GAO Moves Step Closer to Lawsuit over Task Force Records

Comptroller General David M. Walker has submitted a General Accounting Office (GAO) report to Congress outlining the agency's months-long failed attempt to obtain records from Vice President Dick Cheney related to the workings of the Cabinet-level task force on energy policy.

The report was forwarded to House Speaker J. Dennis Hastert (R-IL), and is the final step before the GAO brings a civil lawsuit to gain full access to certain records of the Cheney-led task force, which developed President Bush's national energy policy.

"Unless an exemption...is invoked, such as certification by the president or director [of] OMB, I am authorized to bring a civil action for judicial enforcement...if full and complete access to the records we are requesting is not provided to [the] GAO within 20 days following the filing of this report," Walker wrote in the report.

This would be the first time that the GAO would be forced to resort to legal action against the White House or other executive branch officials to compel production of information and records. Both Bush and the director of the Office of Management and Budget (OMB), however, have the power to abort the agency's inquiry simply by sending a "certification" letter to the GAO.

The report came two week after Cheney refused to respond directly to a letter from Walker seeking access to the task force's records and asserting the agency's authority to undertake its inquiry (See NGI, Aug. 13). Instead, Cheney sent letters to the House and Senate earlier this month, claiming that Walker had "exceeded" his "lawful authority" by demanding the records, and that his conduct -- if it persisted -- could interfere with the functioning of the executive branch.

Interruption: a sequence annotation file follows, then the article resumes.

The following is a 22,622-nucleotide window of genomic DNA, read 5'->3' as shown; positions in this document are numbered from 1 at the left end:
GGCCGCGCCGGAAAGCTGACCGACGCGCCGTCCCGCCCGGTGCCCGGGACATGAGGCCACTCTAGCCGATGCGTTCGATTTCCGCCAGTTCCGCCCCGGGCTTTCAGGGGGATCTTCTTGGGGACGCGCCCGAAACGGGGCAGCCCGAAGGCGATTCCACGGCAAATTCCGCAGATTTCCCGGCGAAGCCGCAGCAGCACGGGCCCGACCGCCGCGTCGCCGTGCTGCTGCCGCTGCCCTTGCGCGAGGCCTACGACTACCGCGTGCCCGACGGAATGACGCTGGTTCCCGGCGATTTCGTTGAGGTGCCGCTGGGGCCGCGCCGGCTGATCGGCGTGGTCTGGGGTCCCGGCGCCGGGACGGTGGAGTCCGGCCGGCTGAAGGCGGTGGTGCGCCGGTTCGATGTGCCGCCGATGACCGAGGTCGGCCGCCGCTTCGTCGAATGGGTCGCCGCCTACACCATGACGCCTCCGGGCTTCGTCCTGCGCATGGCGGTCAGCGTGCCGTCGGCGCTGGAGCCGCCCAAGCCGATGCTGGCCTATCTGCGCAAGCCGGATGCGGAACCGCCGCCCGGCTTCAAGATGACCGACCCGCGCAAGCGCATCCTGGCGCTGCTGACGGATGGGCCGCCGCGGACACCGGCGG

But Walker disputed both claims in the report. "...[A]s Comptroller General of the United States, I have broad discretion to conduct audits, investigations, and examinations of executive branch activities either at the request of Congress or on my own authority," he wrote. Moreover, "in our view, the information that [the] GAO seeks is not protected by executive privilege," as Cheney asserts, Walker said.

The GAO has requested the names of those who were present at each group meeting of the task force; the names of the professional staff that was assigned to provide support to the task force; the names of people who the task force (including Cheney) and its support staff met with to gather information for the national energy policy, including the date, subject and location of the meetings; and the direct and indirect costs that were incurred while developing the president's national energy policy.

Walker noted that he tried several times to set up a meeting with either Cheney or other staff members of the National Energy Policy Development Group, as the task force is formally called, but had no success.

The GAO launched the investigation in May at the urging of Reps. Henry Waxman (D-CA) and John Dingell (D-MI), who voiced concerns about the conduct, operations and funding of the energy task force. The congressmen claimed that the task force meetings violated the sunshine laws and the "letter and spirit" of the Federal Advisory Committee Act. Their request for the probe was prompted by news reports that the task force had met privately with large campaign contributors, such as Enron Corp. CEO Kenneth Lay, to formulate the president's energy policy.

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